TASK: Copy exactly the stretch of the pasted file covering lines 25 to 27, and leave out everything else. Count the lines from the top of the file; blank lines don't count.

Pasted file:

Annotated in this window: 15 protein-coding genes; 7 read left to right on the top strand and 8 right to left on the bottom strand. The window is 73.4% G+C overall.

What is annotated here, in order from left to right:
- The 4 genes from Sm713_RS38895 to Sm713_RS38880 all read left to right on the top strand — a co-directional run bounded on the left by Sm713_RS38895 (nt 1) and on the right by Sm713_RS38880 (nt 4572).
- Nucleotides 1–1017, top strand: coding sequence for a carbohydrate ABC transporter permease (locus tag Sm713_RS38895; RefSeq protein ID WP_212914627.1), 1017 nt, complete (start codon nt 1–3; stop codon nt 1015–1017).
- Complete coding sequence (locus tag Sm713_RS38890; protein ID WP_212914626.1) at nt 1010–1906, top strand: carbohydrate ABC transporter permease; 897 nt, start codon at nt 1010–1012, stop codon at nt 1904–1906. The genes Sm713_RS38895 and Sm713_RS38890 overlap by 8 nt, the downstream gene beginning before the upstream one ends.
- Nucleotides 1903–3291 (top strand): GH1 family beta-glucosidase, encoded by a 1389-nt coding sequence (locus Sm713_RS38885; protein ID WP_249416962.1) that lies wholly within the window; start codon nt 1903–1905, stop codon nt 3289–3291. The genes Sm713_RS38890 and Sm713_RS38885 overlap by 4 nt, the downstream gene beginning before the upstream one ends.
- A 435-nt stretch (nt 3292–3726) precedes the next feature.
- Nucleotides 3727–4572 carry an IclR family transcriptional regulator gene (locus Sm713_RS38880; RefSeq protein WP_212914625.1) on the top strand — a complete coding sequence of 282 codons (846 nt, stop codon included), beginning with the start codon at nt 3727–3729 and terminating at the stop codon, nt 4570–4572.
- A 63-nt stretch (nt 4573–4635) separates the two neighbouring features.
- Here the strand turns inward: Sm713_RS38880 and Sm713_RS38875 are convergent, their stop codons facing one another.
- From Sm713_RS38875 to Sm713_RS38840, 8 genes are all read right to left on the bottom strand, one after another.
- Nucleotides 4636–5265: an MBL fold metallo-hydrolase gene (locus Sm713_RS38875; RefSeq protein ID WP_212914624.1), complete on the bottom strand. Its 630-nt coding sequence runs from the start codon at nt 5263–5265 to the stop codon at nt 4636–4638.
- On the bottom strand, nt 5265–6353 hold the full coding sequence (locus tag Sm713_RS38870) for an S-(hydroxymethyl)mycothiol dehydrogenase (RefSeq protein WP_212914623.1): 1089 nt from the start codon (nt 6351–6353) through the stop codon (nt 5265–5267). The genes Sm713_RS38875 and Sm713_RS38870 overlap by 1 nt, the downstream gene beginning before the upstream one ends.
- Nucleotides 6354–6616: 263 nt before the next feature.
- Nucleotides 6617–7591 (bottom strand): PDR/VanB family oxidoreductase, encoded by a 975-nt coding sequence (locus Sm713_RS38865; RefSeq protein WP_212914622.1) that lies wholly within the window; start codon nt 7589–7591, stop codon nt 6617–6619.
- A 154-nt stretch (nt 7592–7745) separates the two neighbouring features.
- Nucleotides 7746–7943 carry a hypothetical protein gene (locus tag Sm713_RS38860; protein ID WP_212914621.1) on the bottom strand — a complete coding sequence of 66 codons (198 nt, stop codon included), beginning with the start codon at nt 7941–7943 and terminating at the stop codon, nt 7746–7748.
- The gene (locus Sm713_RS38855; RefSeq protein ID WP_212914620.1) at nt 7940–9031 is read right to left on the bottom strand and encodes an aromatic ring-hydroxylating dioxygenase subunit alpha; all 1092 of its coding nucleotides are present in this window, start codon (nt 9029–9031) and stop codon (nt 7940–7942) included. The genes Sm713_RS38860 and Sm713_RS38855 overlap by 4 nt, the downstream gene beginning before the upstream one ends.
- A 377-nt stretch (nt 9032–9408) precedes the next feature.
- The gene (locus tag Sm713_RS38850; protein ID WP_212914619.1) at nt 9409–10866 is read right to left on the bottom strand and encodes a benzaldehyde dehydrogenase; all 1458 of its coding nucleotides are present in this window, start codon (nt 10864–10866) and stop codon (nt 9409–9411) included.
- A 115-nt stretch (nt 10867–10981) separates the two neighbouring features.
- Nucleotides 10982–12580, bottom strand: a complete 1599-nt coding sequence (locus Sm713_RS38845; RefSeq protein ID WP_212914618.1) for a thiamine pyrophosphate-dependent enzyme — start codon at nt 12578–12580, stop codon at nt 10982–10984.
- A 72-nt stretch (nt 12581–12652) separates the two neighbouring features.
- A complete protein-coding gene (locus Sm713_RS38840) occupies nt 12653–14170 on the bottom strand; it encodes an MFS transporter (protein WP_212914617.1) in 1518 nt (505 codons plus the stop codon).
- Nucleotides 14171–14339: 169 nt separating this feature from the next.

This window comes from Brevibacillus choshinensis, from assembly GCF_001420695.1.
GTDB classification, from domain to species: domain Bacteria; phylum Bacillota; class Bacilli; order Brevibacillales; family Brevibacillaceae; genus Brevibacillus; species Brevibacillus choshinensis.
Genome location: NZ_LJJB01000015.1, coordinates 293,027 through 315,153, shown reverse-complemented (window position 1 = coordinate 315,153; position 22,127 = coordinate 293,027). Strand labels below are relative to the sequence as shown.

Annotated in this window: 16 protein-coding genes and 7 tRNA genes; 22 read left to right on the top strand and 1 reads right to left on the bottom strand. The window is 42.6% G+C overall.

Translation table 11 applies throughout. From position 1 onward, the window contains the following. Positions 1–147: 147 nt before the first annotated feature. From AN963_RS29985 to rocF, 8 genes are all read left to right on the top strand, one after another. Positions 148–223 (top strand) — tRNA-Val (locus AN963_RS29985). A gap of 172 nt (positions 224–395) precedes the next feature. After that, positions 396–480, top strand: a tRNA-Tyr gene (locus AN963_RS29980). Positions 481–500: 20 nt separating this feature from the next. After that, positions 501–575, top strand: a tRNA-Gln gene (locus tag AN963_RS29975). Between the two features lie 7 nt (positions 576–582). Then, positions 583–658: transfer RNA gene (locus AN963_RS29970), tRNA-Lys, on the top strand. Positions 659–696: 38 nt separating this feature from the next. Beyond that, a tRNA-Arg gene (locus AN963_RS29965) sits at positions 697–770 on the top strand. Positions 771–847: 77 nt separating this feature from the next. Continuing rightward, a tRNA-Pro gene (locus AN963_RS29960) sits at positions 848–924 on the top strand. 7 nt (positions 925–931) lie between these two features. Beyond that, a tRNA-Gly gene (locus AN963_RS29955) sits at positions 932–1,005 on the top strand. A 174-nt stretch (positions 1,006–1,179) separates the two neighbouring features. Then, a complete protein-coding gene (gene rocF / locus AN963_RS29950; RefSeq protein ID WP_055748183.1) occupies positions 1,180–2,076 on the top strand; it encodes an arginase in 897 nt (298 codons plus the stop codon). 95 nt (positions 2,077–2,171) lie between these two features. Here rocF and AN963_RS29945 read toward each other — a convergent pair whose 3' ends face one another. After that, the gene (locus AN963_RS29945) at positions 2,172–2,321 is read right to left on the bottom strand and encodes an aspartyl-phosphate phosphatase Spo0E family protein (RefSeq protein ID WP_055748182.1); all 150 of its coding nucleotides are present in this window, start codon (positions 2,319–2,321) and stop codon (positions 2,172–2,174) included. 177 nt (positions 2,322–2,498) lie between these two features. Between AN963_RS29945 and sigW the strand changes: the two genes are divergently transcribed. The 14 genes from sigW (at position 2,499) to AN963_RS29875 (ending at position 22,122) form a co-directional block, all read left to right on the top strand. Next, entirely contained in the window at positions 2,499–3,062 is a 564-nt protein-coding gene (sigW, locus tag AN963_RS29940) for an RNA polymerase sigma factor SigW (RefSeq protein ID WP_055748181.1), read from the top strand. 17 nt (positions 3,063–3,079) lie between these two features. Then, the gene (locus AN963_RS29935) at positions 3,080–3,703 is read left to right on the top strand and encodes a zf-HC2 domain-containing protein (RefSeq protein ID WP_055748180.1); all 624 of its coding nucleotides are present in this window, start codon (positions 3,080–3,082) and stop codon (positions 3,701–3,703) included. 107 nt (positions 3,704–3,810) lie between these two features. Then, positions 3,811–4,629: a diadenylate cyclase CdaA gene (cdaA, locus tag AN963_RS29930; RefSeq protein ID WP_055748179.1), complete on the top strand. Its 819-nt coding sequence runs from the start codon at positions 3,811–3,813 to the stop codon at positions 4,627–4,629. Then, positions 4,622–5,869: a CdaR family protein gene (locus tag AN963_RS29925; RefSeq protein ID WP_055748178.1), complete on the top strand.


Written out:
- Nucleotides 14171–14339: 169 nt separating this feature from the next.

This window comes from Brevibacillus choshinensis, from assembly GCF_001420695.1.
GTDB classification, from domain to species: domain Bacteria; phylum Bacillota; class Bacilli; order Brevibacillales; family Brevibacillaceae; genus Brevibacillus; species Brevibacillus choshinensis.